Fighting inflation: Belarusian style
On March 1st, 2013 Lukashenko talked about the need to curb inflation and strengthen the administrative regulation.
The government forecast for 2013 is that inflation will not exceed 12%, which is anticipated to be achieved by administrative means. Early 2013 performance results cast doubt about their ability to fulfill this task. Economically opposing indicators, such as production growth and wages growth on the one hand, and inflation on the other, can be achieved as projected, but it will entail deterioration in the enterprises’ financial situation.
The socio-economic development forecast for 2013 envisages the consumer price index in December 2013 at 112% of December 2012. To this end, the government has developed a matrix phased price increase to achieve the desired performance. Using the National Statistics data about the share of any product in the consumer price index, quantitative impact of the final price on inflation can be calculated. Product manufacturers will be informed when, and to what extent they can increase prices.
In January 2013, the CPI was 103%, which is 25% of the total price increase for the year. In February, in 12 days the CPI was 100.4% of the average prices in February. The National Statistical Committee, starting mid-February, stopped providing formal data on the decadal prices’ growth rates. The CPI calculation methodology has certain shortcomings, which exclude changes in the structure of consumption of goods by the population during the year. Data on consumer prices in 2012 were calculated based on the structure of household consumption in 2011, which, given the large differences in income results in a distortion of the actual CPI.
As a rule, orders about price increases are practiced in state owned enterprises, but officials announced they will actively interfere with the pricing policy at private enterprises. At the same time, companies are ordered about the desired quantitative output growth and wages growth. These figures are detached from the current market situation, and a number of enterprises, especially in the public sector, have to meet high output growth indicators, while market conditions require a reduction in the output due to overproduction and increased losses.
As a result, industrial enterprises are in a kind of economic trap. Wage growth leads to increased costs and reduced competitiveness in foreign markets. The increase in production (regardless of the situation in the markets and, above all, international) results in deteriorated financial situation. To offset losses from lower prices in foreign markets prices in the domestic market would have to increase, but they are restricted by the matrix indices for price growth, ordered by the government.
Thus, the price growth can be restricted administratively, but the financial situation of the enterprises will suffer, and the government is less concerned about that that about meeting the projected GDP and production growth forecast. In the end, enterprises will be to blame for this, not officials.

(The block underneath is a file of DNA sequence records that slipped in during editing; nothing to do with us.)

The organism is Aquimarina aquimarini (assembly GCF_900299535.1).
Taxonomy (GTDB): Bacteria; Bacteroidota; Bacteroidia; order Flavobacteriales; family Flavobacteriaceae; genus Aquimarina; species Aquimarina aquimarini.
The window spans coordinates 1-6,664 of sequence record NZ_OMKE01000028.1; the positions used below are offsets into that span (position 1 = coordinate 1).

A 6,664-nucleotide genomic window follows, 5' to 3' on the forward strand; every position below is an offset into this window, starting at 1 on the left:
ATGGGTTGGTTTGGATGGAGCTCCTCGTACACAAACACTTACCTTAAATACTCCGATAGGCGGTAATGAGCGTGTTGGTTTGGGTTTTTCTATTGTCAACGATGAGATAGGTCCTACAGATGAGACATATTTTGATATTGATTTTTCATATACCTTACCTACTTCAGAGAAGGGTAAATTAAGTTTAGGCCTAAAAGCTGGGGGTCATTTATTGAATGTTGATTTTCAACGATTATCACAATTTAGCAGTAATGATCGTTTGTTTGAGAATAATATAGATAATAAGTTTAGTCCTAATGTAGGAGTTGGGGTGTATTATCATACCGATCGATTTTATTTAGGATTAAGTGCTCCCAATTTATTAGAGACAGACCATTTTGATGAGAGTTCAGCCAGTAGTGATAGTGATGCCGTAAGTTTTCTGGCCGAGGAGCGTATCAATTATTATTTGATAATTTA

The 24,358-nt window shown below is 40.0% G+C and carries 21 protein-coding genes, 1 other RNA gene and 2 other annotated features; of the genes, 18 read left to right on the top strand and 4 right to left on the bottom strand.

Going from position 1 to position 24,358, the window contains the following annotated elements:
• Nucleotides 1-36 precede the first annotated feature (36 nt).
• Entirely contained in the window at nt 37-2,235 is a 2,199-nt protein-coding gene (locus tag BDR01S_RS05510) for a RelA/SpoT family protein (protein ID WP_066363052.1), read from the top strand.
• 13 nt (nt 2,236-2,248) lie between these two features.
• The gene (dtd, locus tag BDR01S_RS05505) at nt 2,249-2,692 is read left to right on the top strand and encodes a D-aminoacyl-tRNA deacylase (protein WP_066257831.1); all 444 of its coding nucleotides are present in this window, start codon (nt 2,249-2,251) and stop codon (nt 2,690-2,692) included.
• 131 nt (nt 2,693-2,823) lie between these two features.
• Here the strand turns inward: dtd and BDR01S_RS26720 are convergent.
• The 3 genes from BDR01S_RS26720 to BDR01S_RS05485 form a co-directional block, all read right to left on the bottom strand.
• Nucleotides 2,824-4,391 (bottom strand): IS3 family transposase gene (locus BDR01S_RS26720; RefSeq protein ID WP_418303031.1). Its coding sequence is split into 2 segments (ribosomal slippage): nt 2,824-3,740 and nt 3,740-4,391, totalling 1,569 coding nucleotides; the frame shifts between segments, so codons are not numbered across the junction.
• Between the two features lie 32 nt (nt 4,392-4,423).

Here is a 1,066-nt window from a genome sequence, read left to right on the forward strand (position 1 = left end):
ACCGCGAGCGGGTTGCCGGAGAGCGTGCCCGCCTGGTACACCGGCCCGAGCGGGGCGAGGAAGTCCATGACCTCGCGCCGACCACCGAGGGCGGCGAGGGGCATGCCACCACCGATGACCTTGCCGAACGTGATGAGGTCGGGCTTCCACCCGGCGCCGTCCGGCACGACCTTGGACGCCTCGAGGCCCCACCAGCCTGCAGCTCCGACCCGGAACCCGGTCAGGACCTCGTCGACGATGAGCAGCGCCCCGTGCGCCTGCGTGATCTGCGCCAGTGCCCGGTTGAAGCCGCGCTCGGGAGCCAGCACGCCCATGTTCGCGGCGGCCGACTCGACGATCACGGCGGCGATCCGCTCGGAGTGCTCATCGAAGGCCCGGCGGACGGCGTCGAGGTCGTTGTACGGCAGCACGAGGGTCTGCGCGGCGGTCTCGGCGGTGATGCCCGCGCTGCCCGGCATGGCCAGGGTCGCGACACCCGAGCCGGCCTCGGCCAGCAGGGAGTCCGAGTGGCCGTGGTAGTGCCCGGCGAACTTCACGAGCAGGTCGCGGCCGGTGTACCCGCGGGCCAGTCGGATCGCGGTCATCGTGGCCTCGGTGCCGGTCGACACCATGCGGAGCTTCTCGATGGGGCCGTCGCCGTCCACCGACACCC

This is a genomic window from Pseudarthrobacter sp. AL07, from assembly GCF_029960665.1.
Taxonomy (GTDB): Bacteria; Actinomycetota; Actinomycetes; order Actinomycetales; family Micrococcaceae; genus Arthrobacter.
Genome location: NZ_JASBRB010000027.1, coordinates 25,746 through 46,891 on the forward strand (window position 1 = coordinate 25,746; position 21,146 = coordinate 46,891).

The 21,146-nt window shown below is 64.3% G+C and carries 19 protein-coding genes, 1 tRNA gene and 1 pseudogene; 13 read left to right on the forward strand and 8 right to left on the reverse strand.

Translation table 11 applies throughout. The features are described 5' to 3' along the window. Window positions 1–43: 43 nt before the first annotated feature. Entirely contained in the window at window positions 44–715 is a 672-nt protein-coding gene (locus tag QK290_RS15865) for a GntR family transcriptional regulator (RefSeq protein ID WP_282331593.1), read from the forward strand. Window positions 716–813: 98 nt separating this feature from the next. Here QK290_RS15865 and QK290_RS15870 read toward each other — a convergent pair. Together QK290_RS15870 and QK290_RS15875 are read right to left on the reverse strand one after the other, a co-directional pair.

The Belarusian authorities have launched a discussion on the moratorium or abolition of the death penalty under the pressure of Belarusian human rights activists and international community. Apparently, the authorities are interested in monitoring public sentiments and response to the possible abolition of the capital punishment. The introduction of a moratorium on the death penalty would depend on the dynamics in Belarusian-European relations, efforts of the civil society organisations and Western capitals.
In Grodno last week, the possibility of abolishing the death penalty in Belarus or introducing a moratorium was discussed.
The Belarusian authorities are likely to continue to support the death penalty in Belarus. During his rule, President Lukashenka pardoned only one person, and courts sentenced to death more than 400 people since the early 1990s. Over the past year, Belarusian courts sentenced to death several persons and one person was executed.
There are no recent independent polls about people’s attitude about the death penalty in Belarus. Apparently, this issue is not a priority for the population. In many ways, public opinion about the abolition of the death penalty would depend on the tone of the state-owned media reports.
That said, the Belarusian Orthodox Church and the Roman-Catholic Church stand for the abolition of the capital punishment, however their efforts in this regard only limit to public statements about their stance. Simultaneously, the authorities could have influenced public opinion about the death penalty through a focused media campaign in the state media. As they did, for example, with the nuclear power plant construction in Astravets. Initially unpopular project of the NPP construction was broadly promoted in the state media, and eventually, according to independent pollsters, was accepted by most population.